Sinking Superwoman - learning that ‘OK’ is good enough
Like working mom Kate Reddy in the film (played by Sarah Jessica Parker) I used to feel that I singlehandedly had to hold it all together. How was I going to make the school meeting and meet the deadline at work? How was I going to get the promotion and still take full control at home. How was I going to have the time and energy to bake a cake for the cake sale having worked another 10-hour day. I’m sure you get the picture.
The funny thing was my husband never said that it was all up to me. I made this assumption. I put this unrealistic expectation on myself that I had to be perfect home and perfect at work. The day I stopped trying to be Superwoman (for the benefit of my own health and therefore for the benefit of everyone around me) was the day I started enjoying my life as a mother, wife, and professional. I realised that unless I changed my mindset I was headed straight for a meltdown.
What I also realised was that I was putting my personal life in one box and my working life in another without taking advantage of any transfer of skills between the two environments. I was gaining some fantastic management skills at work which I wasn’t using at home: delegation, prioritization, working in teams and managing teams just to name a few. I admit that when it comes to delegation, it’s sometimes hard to give up control, especially at home. Let’s face it. You do do things better than most people. No argument there. However, if you try to do most things all by yourself, you will burn out. Constantly striving for perfection in every aspect of your life leads to a miserable existence. Like Kate Reddy’s husband Richard says in the film, “OK, is good enough”.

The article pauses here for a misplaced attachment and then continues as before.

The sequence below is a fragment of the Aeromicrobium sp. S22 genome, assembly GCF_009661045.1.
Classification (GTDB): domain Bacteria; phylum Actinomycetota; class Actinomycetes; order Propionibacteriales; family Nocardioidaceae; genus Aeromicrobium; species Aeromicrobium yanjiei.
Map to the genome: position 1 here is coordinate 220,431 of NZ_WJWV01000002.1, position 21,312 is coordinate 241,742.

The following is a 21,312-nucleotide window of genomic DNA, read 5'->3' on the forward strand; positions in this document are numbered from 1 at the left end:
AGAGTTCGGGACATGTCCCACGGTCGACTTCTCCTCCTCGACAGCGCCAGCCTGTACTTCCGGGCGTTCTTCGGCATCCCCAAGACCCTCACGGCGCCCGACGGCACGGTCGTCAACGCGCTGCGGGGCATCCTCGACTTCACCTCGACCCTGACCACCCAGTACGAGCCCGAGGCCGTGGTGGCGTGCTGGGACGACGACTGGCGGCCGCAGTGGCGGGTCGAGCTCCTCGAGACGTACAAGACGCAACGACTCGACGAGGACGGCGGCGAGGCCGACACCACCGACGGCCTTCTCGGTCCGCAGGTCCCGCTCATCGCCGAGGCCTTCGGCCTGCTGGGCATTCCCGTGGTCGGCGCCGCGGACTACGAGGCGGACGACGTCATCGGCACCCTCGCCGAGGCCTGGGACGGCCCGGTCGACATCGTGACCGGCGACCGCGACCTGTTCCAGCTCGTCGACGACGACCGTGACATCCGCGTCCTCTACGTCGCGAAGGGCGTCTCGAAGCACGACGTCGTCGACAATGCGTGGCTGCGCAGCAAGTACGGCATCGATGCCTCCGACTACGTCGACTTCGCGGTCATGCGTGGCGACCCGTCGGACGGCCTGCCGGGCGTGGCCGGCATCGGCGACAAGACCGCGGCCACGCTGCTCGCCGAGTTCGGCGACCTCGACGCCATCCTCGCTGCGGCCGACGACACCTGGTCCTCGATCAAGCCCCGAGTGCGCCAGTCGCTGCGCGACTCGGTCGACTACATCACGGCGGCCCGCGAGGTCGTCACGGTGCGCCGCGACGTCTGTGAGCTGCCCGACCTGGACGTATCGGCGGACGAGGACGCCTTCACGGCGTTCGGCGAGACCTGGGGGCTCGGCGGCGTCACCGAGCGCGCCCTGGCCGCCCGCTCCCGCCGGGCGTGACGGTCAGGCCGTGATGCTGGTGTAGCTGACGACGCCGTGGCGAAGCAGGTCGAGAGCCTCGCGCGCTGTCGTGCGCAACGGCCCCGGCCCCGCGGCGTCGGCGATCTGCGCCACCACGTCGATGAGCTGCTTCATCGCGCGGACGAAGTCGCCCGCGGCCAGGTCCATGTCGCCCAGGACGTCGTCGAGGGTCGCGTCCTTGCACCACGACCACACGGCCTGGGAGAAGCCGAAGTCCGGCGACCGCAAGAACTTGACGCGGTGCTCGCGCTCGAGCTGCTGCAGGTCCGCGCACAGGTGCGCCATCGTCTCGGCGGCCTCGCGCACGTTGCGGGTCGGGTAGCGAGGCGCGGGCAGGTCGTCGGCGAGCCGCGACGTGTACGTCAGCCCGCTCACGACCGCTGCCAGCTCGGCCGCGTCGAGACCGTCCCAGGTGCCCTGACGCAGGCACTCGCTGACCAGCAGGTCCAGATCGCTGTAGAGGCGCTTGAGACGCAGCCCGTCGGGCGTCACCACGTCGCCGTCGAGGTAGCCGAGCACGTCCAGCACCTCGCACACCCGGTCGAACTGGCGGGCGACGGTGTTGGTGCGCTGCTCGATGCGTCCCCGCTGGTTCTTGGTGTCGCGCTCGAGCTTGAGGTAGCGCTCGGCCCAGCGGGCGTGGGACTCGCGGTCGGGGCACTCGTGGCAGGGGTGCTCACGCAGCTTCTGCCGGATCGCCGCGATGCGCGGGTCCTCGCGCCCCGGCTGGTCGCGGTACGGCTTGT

Did you ever think about what you’re like when you act like a control freak? I have. Do your kids like you? Does your childcare provider like you? Does your partner like you? Let others in. Let them help out. Make them feel appreciated as part of the team. Get them to own some of the problems and challenges. And yes they will do things differently, but don’t sweat the detail. We often criticize our partners for not helping out. And then when they do help out, but they don’t do things exactly like we do, we criticize them for that too! My husband’s approach and style to managing things at home is very different from mine, but no less valid (although I still think my way is better!) But the point is, I do let him get on with it and I try not to interfere. He’s a smart man. Why do I think I need to treat him like an idiot?
So by adopting this team approach, does this mean your life will be perfect? No, life is never perfect. Sorry to break this to you. By adopting the team approach, however, you can sustain a rewarding lifestyle that combines your career ambitions with a fulfilling family life. Do it now. Let go. Ahhh. Doesn’t that feel better?